The actual getaway vehicle and some of the LAPD patrol cars involved in the shootout are now on display at the Los Angeles Police Historical Society Museum in Highland Park.
It has been speculated that the perpetrators were heavily influenced by the Michael Mann film Heat which had been released two years earlier in 1995. In the movie, several men battle their way out of a bank robbery using firepower with a ruthless attitude. There have been some reports that a VHS copy of the movie was found in the VCR in the home of one of the gunmen. However, this has never been confirmed. It is also believed that Phillips was inspired to purchase the HK91 Marksman Rifle because of the film as well. In the film, a HK91 is briefly used in a gun battle. Some speculate that the perpetrators had planned the shootout, wanting the police and SWAT to arrive in order to gain media attention.
The shoot-out also featured in the very first episode of the National Geographic docudrama TV series "Situation Critical."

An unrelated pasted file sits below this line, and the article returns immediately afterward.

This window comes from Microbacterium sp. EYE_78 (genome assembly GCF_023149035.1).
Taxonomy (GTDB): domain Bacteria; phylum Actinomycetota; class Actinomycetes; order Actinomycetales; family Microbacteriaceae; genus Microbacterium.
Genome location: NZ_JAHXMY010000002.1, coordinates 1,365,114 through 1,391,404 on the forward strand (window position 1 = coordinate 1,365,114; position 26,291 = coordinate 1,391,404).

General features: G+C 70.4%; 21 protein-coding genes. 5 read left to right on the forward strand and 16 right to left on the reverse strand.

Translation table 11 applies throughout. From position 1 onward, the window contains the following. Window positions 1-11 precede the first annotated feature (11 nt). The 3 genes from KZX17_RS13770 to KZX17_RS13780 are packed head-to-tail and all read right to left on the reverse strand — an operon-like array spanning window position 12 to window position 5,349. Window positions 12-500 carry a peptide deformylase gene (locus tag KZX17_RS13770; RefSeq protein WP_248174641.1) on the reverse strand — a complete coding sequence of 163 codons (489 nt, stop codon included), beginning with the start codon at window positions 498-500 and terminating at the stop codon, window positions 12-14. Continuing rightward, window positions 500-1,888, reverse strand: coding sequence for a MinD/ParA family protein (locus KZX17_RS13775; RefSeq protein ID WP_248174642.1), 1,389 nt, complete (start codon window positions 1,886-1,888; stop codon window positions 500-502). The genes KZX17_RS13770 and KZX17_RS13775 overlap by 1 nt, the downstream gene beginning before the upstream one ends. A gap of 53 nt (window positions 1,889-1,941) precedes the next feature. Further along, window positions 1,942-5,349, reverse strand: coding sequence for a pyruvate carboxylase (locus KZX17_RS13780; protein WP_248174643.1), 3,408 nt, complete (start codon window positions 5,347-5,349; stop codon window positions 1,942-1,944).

1.^ Macko, Steve. "Los Angeles Turned Into a War Zone". http://emernet.emergency.com/lapdbank.htm. Retrieved 2007-10-08.
2.^ Shootout!; The History Channel; Viewed July 8, 2008.
3.^ Cynthia Fuchs (2003-06-01). "44 Minutes: The North Hollywood Shootout". PopMatters.
4.^ Critical Situation, "North Hollywood Shoot-out"; Robinson, 10.
6.^ Robinson, 3.
7.^ Rehder and Dillow, 255–256; Robinson, 4–5.
8.^ Robinson, 11–12.
9.^ Rehder and Dillow, 257.
10.^ Rehder and Dillow, 257; Robinson, 12.
11.^ Rehder and Dillow, 258–259; Robinson, 12.
12.^ Critical Situation, "North Hollywood Shoot-out".
13.^ Critical Situation, "North Hollywood Shoot-out"; Shootout!, "North Hollywood Shootout".
14.^ Critical Situation, "North Hollywood Shoot-out"; Robinson, 13.
15.^ Critical Situation, "North Hollywood Shoot-out"; Hays and Sjoquist, 124.
16.^ Critical Situation, "North Hollywood Shoot-out"; Stunned police, residents cope with aftermath.
17.^ Critical Situation, "North Hollywood Shoot-out"; LAPD Shoot-Out With Bank Robbers.
18.^ LAPD Shoot-Out With Bank Robbers.